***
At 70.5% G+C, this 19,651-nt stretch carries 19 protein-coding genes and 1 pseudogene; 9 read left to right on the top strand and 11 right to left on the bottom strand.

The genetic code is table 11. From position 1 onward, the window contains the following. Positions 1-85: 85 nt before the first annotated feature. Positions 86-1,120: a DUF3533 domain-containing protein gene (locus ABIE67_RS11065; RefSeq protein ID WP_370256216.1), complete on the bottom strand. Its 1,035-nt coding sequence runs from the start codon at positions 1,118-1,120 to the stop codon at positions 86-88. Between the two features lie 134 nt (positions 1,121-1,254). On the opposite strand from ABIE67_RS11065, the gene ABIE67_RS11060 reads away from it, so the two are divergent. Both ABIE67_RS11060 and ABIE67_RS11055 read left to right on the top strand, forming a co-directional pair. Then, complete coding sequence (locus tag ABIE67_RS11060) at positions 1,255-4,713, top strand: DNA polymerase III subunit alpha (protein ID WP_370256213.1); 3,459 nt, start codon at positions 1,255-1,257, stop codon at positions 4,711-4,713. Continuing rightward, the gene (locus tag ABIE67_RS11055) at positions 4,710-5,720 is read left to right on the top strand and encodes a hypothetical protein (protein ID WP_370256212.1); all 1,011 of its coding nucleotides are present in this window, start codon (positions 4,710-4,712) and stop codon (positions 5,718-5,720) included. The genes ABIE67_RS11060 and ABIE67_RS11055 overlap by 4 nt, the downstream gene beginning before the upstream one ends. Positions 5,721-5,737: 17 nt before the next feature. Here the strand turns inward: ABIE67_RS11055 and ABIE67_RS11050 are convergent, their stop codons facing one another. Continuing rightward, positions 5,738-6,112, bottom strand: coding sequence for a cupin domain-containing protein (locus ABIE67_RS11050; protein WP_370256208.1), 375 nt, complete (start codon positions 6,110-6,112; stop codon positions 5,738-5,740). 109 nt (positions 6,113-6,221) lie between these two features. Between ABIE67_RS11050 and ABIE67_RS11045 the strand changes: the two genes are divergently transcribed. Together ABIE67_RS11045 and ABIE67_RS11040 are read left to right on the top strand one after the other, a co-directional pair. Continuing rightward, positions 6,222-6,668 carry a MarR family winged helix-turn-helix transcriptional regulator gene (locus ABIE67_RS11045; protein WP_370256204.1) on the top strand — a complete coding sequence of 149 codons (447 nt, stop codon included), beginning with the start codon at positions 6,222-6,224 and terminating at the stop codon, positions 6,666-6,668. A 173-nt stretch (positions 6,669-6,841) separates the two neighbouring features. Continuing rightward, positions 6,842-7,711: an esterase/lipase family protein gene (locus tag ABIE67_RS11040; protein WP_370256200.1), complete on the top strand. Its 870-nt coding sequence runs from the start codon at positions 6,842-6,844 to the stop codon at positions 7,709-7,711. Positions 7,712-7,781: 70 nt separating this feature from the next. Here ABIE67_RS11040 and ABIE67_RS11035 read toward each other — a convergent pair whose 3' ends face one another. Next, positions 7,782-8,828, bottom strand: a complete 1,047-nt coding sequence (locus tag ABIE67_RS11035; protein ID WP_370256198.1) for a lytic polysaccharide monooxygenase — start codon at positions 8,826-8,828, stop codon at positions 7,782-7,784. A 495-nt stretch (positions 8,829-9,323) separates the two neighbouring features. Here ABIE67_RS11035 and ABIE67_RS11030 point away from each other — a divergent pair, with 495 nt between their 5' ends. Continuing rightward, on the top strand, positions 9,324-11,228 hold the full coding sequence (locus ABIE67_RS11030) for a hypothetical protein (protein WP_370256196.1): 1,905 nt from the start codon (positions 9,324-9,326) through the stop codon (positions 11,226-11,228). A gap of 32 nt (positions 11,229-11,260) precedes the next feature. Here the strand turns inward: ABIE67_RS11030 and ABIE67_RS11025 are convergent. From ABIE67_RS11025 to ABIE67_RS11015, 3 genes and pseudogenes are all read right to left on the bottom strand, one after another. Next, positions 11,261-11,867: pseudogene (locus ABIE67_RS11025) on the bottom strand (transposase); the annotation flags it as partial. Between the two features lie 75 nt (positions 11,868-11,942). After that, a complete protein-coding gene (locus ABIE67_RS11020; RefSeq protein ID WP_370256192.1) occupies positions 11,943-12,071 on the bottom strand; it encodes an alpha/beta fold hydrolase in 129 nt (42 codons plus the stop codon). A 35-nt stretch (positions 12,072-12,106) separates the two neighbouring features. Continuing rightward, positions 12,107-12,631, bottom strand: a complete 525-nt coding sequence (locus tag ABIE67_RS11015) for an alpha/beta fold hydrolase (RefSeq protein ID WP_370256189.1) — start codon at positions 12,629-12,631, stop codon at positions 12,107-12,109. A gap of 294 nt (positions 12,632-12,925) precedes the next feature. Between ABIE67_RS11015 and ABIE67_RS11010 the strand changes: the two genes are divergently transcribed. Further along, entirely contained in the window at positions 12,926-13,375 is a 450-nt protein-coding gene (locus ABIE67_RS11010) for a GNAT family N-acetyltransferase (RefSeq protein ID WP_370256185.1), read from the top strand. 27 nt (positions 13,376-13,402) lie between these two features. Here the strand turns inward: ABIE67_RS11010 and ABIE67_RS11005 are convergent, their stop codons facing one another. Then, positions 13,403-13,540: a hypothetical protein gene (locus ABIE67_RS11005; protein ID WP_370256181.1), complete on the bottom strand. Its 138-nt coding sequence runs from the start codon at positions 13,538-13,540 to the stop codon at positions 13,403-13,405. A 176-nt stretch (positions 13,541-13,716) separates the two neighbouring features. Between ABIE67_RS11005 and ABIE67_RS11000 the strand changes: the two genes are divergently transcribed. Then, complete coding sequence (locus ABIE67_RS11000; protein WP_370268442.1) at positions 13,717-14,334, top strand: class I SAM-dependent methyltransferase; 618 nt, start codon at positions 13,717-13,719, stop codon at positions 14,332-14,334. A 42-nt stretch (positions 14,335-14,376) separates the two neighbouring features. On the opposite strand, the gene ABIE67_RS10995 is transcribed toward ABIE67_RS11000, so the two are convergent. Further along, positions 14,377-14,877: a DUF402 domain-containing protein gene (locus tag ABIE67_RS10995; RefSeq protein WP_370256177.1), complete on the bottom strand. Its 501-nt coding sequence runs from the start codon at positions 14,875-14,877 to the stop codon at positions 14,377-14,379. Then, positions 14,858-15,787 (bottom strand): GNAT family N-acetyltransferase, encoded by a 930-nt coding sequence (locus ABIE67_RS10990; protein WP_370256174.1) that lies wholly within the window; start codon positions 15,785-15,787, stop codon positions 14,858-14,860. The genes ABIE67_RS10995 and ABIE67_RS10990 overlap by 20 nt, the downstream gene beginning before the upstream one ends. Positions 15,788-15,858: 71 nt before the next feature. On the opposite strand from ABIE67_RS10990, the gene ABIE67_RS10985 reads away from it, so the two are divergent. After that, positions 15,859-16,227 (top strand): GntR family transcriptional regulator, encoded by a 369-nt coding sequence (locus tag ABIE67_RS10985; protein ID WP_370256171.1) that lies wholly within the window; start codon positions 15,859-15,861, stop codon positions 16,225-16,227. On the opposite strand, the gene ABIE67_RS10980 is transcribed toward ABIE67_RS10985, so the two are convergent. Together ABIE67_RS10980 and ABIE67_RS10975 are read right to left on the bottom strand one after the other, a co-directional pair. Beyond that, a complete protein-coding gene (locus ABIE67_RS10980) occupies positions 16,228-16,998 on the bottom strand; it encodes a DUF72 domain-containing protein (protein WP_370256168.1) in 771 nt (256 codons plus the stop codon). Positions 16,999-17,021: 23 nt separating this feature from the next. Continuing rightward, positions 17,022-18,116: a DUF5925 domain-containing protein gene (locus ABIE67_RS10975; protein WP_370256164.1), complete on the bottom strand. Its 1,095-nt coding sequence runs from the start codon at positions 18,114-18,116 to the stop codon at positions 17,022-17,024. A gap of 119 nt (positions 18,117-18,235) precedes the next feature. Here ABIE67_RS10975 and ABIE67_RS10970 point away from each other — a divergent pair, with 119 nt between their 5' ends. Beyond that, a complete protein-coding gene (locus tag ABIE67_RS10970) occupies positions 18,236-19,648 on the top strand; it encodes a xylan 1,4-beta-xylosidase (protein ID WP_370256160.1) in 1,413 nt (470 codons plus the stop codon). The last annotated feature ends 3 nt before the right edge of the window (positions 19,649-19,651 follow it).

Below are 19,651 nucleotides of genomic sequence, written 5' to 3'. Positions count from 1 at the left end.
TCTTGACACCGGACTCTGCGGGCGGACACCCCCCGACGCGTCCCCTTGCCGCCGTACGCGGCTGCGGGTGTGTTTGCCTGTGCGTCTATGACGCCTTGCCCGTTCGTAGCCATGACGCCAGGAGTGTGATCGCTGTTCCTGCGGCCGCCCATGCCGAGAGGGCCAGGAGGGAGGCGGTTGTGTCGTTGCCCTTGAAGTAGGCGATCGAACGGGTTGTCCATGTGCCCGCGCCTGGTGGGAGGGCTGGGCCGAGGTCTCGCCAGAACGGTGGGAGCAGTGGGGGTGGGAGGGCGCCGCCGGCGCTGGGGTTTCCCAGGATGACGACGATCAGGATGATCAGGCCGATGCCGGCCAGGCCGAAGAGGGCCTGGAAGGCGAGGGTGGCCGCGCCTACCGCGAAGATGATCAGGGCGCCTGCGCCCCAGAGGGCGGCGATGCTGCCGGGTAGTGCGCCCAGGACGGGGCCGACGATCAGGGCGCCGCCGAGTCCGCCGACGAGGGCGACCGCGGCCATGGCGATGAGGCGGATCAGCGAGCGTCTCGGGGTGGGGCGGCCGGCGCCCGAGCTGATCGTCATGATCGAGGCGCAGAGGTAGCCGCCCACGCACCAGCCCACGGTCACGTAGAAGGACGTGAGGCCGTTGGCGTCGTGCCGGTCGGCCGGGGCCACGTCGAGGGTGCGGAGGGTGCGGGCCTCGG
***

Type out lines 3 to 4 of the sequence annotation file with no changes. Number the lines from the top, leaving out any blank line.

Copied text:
Below are 19,651 nucleotides of genomic sequence, written 5' to 3'. Positions count from 1 at the left end.
TCTTGACACCGGACTCTGCGGGCGGACACCCCCCGACGCGTCCCCTTGCCGCCGTACGCGGCTGCGGGTGTGTTTGCCTGTGCGTCTATGACGCCTTGCCCGTTCGTAGCCATGACGCCAGGAGTGTGATCGCTGTTCCTGCGGCCGCCCATGCCGAGAGGGCCAGGAGGGAGGCGGTTGTGTCGTTGCCCTTGAAGTAGGCGATCGAACGGGTTGTCCATGTGCCCGCGCCTGGTGGGAGGGCTGGGCCGAGGTCTCGCCAGAACGGTGGGAGCAGTGGGGGTGGGAGGGCGCCGCCGGCGCTGGGGTTTCCCAGGATGACGACGATCAGGATGATCAGGCCGATGCCGGCCAGGCCGAAGAGGGCCTGGAAGGCGAGGGTGGCCGCGCCTACCGCGAAGATGATCAGGGCGCCTGCGCCCCAGAGGGCGGCGATGCTGCCGGGTAGTGCGCCCAGGACGGGGCCGACGATCAGGGCGCCGCCGAGTCCGCCGACGAGGGCGACCGCGGCCATGGCGATGAGGCGGATCAGCGAGCGTCTCGGGGTGGGGCGGCCGGCGCCCGAGCTGATCGTCATGATCGAGGCGCAGAGGTAGCCGCCCACGCACCAGCCCACGGTCACGTAGAAGGACGTGAGGCCGTTGGCGTCGTGCCGGTCGGCCGGGGCCACGTCGAGGGTGCGGAGGGTGCGGGCCTCGG